NU ELCK SYN SIN
ĎThere can be no
The timber sawing industry in the Zaan region reached its optimum during the 17th century. Following the patenting of crankshaft applications in 1592 (Cornelis Corneliszoon of Uitgeest), by 1700 there were about 180 timber mills (and more than 400 hundred other mills) in the Zaan region. Due to the fact that there were no guilds in the Zaan region, workers from other areas were able to establish themselves in the region. This was one of the reasons why the Zaan region became the first industrial area in Europe and the industrial area for nearby Amsterdam which had increased its development during the golden age. Freedom of religion fitted into this commercial climate. The maxim Nu Elck Syn Sin (Ďto each his owní) characterized the Mennonite outlook in this region.
Shortly after the introduction of the pendulum by Christiaan Huygens (1656), a regional pendulum clock was introduced in the Zaan region. The production of these clocks dated from around 1670 to 1730. Zaan clocks were probably derived from the West Frisian wall clock. This clock stood on four legs, the so-called stool, whereas the Zaan clock stood on two brackets which are attached to the wallboard.
The poor manís clocks were probably produced for local use and were generally not signed. They were made of untreated oak wood and painted in the style of local traditional furniture. They were fitted with one hand and the weights were usually cylindrical in form.
Few examples have survived and the value of those that have survived has therefore become relatively high. A few clocks which were specially made for Mennonite churches are known. These have an extra option whereby the clock can be seen not only from the church but also from the adjacent vestry.
Rich manís clocks were usually made from oak with an ebony, rosewood or walnut veneer. Brass was used abundantly both in the case and for the ornaments. The chapter ring was made of silver-plated brass and attached to the velvet covered dial. Weights were generally pear-shaped.
This type of Zaan clock was produced for sale outside the Zaan region. It is known that many were rented as alarm clocks. The rich manís clock was used as model for the mass-produced Zaan style clock found in many a Dutch living room since the fifties.
Names of various
Zaan clockmakers appeared on so-called long case clocks from the second
half of the 18th century onwards. This luxury type of long
case clock was so called because the one meter long second pendulum with
anchor escapement and the weights were both placed in the foot of the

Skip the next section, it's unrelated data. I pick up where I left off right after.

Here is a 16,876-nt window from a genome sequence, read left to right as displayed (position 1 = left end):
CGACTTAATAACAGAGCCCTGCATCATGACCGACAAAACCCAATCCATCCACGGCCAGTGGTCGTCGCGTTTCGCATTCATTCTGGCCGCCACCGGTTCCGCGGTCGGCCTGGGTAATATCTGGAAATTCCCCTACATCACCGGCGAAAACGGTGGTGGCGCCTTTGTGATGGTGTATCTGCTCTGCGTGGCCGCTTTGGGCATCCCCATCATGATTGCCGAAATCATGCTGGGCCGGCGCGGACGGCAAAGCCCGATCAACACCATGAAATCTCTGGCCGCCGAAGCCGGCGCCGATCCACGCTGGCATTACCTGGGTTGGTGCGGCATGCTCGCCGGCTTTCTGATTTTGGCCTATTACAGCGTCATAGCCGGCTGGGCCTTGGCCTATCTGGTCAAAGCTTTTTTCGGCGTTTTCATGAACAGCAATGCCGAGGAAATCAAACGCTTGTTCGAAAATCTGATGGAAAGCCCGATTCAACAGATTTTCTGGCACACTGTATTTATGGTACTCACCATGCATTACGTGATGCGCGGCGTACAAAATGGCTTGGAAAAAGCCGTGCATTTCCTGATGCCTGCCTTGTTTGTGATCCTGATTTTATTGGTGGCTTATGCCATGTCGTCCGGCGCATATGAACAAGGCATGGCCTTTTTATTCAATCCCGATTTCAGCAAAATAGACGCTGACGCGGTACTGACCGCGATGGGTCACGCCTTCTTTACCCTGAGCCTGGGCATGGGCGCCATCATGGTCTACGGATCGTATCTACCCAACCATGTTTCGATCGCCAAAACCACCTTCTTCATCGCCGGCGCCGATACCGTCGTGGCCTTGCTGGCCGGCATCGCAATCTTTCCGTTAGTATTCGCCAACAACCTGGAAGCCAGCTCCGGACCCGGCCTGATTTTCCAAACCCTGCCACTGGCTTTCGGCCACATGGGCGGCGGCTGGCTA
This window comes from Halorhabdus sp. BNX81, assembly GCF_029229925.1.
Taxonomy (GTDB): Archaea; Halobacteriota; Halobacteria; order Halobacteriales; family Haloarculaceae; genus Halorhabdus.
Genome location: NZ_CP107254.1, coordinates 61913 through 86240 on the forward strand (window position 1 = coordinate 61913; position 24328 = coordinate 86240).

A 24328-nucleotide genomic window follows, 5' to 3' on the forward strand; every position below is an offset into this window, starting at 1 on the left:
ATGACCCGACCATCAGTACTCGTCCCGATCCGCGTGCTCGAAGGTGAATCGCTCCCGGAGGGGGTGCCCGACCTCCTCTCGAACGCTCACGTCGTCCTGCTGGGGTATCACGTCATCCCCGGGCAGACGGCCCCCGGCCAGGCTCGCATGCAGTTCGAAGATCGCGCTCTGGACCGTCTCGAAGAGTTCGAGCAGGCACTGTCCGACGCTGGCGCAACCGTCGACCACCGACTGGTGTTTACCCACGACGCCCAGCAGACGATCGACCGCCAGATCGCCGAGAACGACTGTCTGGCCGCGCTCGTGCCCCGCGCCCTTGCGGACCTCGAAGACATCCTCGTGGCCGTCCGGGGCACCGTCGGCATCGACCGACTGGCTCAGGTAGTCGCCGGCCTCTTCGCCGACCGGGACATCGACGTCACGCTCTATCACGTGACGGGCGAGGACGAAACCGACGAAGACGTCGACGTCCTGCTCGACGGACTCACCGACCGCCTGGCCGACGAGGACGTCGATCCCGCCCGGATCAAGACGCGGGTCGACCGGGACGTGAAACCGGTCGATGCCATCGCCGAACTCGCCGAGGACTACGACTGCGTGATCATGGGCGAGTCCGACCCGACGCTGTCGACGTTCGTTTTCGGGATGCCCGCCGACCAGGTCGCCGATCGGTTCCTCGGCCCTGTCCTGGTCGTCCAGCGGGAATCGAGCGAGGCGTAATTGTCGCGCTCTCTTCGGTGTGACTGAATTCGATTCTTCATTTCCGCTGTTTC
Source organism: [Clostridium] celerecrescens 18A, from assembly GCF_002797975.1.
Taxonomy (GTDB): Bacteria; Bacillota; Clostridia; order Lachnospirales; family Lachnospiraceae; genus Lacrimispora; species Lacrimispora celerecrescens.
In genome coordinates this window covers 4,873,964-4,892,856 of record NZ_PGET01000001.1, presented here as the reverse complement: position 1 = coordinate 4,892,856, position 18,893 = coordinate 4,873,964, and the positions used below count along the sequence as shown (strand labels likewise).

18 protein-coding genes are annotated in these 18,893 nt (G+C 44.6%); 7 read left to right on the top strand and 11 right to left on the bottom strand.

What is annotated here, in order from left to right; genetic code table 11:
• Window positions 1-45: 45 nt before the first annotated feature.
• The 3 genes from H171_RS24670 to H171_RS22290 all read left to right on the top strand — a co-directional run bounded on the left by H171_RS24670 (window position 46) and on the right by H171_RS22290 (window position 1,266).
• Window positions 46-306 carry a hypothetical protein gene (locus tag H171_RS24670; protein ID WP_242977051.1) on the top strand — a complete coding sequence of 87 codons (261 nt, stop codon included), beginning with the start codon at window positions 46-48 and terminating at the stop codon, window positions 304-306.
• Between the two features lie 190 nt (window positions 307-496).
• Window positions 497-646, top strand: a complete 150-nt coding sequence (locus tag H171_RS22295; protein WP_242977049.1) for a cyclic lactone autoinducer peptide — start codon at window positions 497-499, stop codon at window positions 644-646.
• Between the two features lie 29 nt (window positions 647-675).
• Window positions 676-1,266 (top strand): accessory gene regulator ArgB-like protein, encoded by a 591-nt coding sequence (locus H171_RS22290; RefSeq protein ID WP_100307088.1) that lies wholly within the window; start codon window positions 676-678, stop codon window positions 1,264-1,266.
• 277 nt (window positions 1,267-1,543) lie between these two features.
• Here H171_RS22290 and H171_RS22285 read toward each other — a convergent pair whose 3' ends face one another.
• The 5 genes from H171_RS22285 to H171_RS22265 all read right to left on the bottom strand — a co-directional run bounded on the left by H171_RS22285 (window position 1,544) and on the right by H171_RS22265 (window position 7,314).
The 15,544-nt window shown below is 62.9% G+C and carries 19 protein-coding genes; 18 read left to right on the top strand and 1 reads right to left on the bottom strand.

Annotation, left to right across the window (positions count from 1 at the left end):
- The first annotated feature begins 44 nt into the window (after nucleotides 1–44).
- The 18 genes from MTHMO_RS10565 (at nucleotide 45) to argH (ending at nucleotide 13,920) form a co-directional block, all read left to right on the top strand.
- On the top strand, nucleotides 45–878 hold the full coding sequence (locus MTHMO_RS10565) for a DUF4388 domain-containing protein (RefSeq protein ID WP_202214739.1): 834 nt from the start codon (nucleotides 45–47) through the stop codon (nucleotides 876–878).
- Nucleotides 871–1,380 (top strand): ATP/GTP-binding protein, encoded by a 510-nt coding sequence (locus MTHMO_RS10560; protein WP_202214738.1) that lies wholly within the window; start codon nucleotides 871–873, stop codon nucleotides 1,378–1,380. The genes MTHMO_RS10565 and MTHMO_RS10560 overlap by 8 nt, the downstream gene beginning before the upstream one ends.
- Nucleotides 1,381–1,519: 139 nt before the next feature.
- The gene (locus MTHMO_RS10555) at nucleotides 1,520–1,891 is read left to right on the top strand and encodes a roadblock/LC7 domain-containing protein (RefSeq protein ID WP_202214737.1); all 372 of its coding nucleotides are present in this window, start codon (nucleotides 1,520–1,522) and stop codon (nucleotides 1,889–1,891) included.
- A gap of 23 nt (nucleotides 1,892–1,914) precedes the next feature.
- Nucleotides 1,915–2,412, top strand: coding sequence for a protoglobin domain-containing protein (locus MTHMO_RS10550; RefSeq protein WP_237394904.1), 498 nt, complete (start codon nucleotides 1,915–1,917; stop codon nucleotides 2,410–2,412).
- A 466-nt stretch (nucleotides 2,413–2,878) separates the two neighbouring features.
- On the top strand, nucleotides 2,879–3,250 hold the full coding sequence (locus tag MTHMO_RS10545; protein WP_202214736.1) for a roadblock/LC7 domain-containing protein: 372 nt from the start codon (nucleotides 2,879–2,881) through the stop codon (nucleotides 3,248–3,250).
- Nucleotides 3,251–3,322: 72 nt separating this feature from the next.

clock. The case was usually made of oak veneered with walnut or mahogany
wood. The hood was usually decorated with ornamental open fretwork
similar to Amsterdam examples. Zaan long case clocks differed from
others of the same period as they were signed whereas other long case
clocks were usually sold as half-finished products.
We now know the names of 60 clockmakers. The most famous
clockmakersí families were:
Strangely, few pocket watches are attributed to Zaan clockmakers (see clocks 19 and 20). It is also quite remarkable that so many of the Zaan clockmakers had a Mennonite background.
The movement of the Zaan clock consists of a going train and a striking train placed behind each other and moved by an endless chord after that of Huygens, one weight and a small counterweight. The movements are usually located between several connected brass strips. There is always an alarm movement which is located separately in the case roof. The going train has a vertical verge escapement, whereby the carrier hooks onto the pendulum loop. Thus the angle is reduced resulting in the pendulum having a lesser amplitude than, for instance, that of the Frisian stool clock. This enables the 75cm pendulum to swing within the hollow space in the wallboard. The striking train is fitted with a nagís head and does not therefore have a warning. There is a double locking plate and a switch mechanism to enable the ĎDutch striking trainí, a complete number of strikes on the whole hour (on the large bell) and on the half hour (on the small bell). Sometimes a quarter-hand is fitted under the chapter ring and this is connected to the striking chain switch. Heart-shaped spoke wheels are often used in both the going train and in the striking train.
The wallboard used in Zaan clocks varies. Those with the clocks placed on a straight wallboard are called Ďop schoolbordí after the wooden school satchels used in those days. The vase-shaped wallboards are related to those used in Frisian stool clocks. The cast metal ornaments show heraldic illustrations, such as coats-of-arms surrounded by lions or angels, or Christian illustrations such as Faith, Love and Hope.
The bell is crowned by figures from classic mythology such as Atlas (carrier of the universe), Minerva (goddess of knowledge) or Mercury (god of trade). The pendulum weight often depicts a horseman. Four cherubs made of cast brass often decorate the four corners of the chapter ring on the rich manís clocks.
The exhibition was held at the Museum of the Dutch Clock in 2003.
Museum of the Dutch Clock